"[T]he Federal Government isn't Google", Marc Jones, director of public sector outreach for the Consortium for IT Software Quality told readers last week. Google has something good, and Fed actors such as national CIO Tony Scott want some of that goodness. Is DevOps the solution?
Jones knows better. He sketches a few of the divergences between the requirements Google sees, and those typical in government work. He leads with gravity, contrasting the negligible impact of a busted login to a social network to a breakdown in a critical logistical manager for a military operation. While I can cheerfully cite exceptions to almost all the details of Jones' explanation, his bottom-line summary is on-target: "[t]rue 'West Coast' DevOps just won't deliver for federal agencies. Some adjustments need to be made."
If anything, the need for adjustment extends far beyond government work. DevOps is never truly an answer in itself, except to the overburdened Human Resources departments that confuse hiring with keyword bingo. DevOps is a technique and a style, but solution only comes when expertise properly applies DevOps to appropriate requirements.
What's the point for the individual practitioners and team leads who read DevPro? Consider these three:
- Think of "DevOps" as the starting point for a conversation, not its end. It's a way to express coordination between development, quality control, and operations, and to align that coordination with other functional patterns such as Agile and User Experience. Every software & systems organization needs to be thinking about at least some aspect of these ideas.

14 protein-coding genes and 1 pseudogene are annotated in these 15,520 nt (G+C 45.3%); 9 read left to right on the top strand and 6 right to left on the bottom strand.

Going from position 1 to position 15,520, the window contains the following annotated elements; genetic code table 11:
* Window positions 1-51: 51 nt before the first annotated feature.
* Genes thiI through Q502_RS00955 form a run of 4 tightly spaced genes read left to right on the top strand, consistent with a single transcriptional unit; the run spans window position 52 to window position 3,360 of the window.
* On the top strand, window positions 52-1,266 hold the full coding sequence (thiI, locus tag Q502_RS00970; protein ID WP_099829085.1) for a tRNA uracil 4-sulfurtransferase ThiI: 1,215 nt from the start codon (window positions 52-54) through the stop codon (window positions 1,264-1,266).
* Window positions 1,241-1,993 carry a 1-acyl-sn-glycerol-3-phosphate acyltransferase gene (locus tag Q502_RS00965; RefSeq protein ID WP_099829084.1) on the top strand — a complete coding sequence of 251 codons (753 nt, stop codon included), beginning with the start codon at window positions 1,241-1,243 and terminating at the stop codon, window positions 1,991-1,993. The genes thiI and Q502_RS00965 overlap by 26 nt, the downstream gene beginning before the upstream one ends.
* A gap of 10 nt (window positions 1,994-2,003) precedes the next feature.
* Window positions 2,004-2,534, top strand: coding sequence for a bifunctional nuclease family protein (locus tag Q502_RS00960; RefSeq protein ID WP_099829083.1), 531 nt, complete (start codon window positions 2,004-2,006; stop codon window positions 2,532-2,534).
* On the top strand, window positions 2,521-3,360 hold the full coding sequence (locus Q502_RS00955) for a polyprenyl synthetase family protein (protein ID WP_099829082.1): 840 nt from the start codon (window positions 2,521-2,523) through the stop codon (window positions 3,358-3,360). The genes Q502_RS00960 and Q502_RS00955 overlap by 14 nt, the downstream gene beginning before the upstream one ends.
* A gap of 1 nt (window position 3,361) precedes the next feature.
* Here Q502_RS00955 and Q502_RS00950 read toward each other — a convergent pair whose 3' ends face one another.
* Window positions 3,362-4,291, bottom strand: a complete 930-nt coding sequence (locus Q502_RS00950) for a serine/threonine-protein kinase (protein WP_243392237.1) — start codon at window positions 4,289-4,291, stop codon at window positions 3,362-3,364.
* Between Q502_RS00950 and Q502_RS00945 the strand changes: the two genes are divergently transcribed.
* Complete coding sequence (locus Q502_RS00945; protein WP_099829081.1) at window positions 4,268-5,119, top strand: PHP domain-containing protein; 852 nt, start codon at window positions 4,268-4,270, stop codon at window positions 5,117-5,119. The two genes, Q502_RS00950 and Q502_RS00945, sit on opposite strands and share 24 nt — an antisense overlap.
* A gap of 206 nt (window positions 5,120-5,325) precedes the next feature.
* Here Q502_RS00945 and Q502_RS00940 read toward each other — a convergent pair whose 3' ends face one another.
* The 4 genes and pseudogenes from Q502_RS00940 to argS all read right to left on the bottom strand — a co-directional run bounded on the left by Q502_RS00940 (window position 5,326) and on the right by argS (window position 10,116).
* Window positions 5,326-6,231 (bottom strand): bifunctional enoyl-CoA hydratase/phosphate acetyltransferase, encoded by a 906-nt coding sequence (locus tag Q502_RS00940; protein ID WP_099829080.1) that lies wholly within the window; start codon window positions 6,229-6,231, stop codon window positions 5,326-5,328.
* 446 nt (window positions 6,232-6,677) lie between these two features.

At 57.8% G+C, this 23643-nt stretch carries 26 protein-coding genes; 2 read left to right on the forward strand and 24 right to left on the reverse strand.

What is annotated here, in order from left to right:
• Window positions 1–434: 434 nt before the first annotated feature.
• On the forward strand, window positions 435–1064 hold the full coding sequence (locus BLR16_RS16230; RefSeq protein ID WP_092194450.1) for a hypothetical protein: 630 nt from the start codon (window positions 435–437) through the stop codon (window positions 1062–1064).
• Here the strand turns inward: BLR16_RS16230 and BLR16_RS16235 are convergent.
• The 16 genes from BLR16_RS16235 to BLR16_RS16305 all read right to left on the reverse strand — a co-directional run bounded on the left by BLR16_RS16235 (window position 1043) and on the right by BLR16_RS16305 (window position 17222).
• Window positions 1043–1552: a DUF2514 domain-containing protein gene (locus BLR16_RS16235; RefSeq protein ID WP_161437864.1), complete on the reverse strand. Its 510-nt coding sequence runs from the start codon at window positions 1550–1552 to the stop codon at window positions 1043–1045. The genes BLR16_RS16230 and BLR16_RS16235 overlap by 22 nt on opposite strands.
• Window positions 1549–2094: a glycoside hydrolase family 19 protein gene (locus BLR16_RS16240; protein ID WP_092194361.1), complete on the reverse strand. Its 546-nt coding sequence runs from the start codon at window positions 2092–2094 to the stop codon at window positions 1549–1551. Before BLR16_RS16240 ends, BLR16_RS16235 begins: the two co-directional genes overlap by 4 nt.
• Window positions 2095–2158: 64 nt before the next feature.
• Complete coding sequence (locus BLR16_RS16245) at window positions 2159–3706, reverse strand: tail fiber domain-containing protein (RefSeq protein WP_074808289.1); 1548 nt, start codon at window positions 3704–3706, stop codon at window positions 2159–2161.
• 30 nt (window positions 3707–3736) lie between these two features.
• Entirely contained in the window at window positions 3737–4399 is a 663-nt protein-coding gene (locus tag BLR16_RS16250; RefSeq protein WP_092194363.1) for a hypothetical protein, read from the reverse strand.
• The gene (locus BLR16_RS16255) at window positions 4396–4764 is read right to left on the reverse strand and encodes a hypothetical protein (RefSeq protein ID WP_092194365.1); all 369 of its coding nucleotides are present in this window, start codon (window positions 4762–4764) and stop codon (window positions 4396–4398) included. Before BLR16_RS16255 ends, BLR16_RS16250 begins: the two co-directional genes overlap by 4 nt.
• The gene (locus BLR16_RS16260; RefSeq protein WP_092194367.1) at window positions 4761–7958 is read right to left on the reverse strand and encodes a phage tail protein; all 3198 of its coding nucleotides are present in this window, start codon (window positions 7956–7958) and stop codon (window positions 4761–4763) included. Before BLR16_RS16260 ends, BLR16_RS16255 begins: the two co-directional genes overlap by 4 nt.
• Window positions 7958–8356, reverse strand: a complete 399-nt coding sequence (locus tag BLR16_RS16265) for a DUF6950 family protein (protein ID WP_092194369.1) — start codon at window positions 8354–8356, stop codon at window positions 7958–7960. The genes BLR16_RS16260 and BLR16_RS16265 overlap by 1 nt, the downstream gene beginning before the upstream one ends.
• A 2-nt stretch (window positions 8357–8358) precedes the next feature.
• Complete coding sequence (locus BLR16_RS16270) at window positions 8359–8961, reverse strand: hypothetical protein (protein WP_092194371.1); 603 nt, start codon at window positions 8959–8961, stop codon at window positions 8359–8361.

- This is a good time to have those conversations, especially in government work. True, not all agencies are ready for DevOps. Some that think they are are just fooling themselves. Overall, though, methodologic improvement is a hot topic in government circles. I don't expect openness to change to become better than it is now.
- Different organizations truly do have different styles. React adoption happens with cult-like zealotry in certain companies, while Erlang answers all the important questions for others. Whatever DevOps' virtues--I know it makes me smile periodically--it only nets out as a positive after adaptation to the local environment.
What does it mean when you mutter, "... good enough for government work"? Comment below with your own experience.